The Australian Industry Group Australian Performance of Manufacturing Index (Australian PMI) accelerated in March, jumping by 5.6 points to a record high of 63.1 in the month.

The Australian PMI has now extended its longest run of expansion since 2005 into its 18th month (readings above 50 indicate expansion in activity, with the distance from 50 indicating the strength of the increase). The previous record for the Australian PMI was 62.1 points recorded in May 2002. For the fifth consecutive month all seven activity sub-indexes in the Australian PMI expanded, with new orders (up 11.2 points to 66.6), employment (up 2.2 points to 60.0) and deliveries (up 10.6 points to 66.6) all recording record highs.

Queensland manufacturing is performing particularly well, with a reading of 73.8 points in March. Respondents in Queensland reported increased demand from a broad range of sectors including construction, mining, agriculture and renewables.

“The ascent of manufacturing reached new heights over the past month with strength evident across the sector in what is continuing welcome news for the industry,” said Ai Group Chief Executive Innes Willox. “Production grew beyond the strong levels recorded in February on the back of higher sales in domestic and overseas markets. Employment growth continued to increase with this sub-index of the Australian PMI reaching a record high in March. Manufacturers reported new orders coming in at a healthy pace, in part reflecting the pick-up of work in mining, infrastructure and building.”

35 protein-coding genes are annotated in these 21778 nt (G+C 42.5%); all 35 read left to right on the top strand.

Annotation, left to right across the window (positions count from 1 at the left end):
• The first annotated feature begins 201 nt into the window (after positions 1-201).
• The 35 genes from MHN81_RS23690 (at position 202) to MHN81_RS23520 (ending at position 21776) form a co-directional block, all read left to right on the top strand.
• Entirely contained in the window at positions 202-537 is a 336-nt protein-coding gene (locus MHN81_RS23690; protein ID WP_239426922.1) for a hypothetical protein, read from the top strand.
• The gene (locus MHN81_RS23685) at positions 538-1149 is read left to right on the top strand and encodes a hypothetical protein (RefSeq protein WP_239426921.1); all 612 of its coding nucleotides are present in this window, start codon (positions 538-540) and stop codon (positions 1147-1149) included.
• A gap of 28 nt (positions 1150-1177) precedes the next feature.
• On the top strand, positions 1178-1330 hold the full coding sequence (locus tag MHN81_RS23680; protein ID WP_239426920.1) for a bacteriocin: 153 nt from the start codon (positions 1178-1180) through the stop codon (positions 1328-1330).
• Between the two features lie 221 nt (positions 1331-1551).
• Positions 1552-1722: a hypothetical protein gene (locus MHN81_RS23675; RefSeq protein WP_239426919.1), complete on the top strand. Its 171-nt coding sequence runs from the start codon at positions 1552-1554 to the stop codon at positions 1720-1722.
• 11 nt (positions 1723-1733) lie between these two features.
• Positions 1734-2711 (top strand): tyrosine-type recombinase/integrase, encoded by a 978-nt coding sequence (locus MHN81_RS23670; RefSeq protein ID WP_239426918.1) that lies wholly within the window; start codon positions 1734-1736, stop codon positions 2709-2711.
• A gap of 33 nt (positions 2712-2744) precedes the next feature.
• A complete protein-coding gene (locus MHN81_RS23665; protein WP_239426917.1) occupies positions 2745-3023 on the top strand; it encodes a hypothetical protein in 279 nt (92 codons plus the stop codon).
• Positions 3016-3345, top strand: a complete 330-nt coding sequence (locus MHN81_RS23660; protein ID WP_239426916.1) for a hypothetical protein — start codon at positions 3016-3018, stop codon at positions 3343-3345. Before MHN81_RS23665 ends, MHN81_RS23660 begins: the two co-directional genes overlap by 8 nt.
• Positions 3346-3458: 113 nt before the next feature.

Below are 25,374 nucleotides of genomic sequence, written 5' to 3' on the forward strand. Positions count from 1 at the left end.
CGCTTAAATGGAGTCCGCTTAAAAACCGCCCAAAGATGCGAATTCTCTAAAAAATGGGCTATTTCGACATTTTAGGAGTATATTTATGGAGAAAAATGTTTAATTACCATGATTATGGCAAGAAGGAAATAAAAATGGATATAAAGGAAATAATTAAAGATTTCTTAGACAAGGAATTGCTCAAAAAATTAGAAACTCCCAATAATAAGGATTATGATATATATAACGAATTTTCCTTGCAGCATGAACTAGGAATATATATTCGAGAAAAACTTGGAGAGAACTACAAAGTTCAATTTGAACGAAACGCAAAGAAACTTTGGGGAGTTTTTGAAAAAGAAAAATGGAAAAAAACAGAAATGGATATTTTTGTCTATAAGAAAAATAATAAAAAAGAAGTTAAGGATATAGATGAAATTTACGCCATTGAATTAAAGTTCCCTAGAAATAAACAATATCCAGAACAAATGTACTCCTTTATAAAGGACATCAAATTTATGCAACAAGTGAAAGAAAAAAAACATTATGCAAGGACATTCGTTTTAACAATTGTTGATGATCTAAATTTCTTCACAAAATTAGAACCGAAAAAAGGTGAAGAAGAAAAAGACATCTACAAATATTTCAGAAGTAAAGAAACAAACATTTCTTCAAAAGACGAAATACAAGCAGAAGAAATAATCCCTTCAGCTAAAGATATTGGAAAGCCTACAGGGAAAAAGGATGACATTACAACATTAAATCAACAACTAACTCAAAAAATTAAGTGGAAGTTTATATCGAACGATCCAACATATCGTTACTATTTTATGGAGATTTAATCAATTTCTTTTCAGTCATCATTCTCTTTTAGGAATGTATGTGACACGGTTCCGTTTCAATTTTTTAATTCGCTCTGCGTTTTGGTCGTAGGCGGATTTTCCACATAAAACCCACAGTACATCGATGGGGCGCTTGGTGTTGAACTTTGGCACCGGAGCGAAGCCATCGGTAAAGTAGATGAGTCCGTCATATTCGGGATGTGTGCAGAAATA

Seven of the eight manufacturing sub-sectors expanded in March (according to trend data) with the remaining sub-sector, textiles, clothing & furniture, being stable (up 5.2 points to 49.8). Three sub-sectors reached record highs: petroleum, coal & chemicals (up 0.7 points to 66.1); metal products (up 4.0 points to 62.3); and machinery & equipment (up 1.8 points to 62.0).Capacity utilisation also reached a record high of 81.2% in March, boding well for future investment and/or employment as capacity issues can be addressed by an increase in capital and/or employing more workers.

“While production and sales volumes are very strong, continuing input price pressures – notably for energy; a revival of wage levels; and a further lift in the number of businesses reporting difficulty in hiring skilled staff, are combining to constrain margins and the capacity for further expansion,” Willox added. “These same pressures underline the importance to our economy of implementing policies to improve the competitiveness of our tax system.”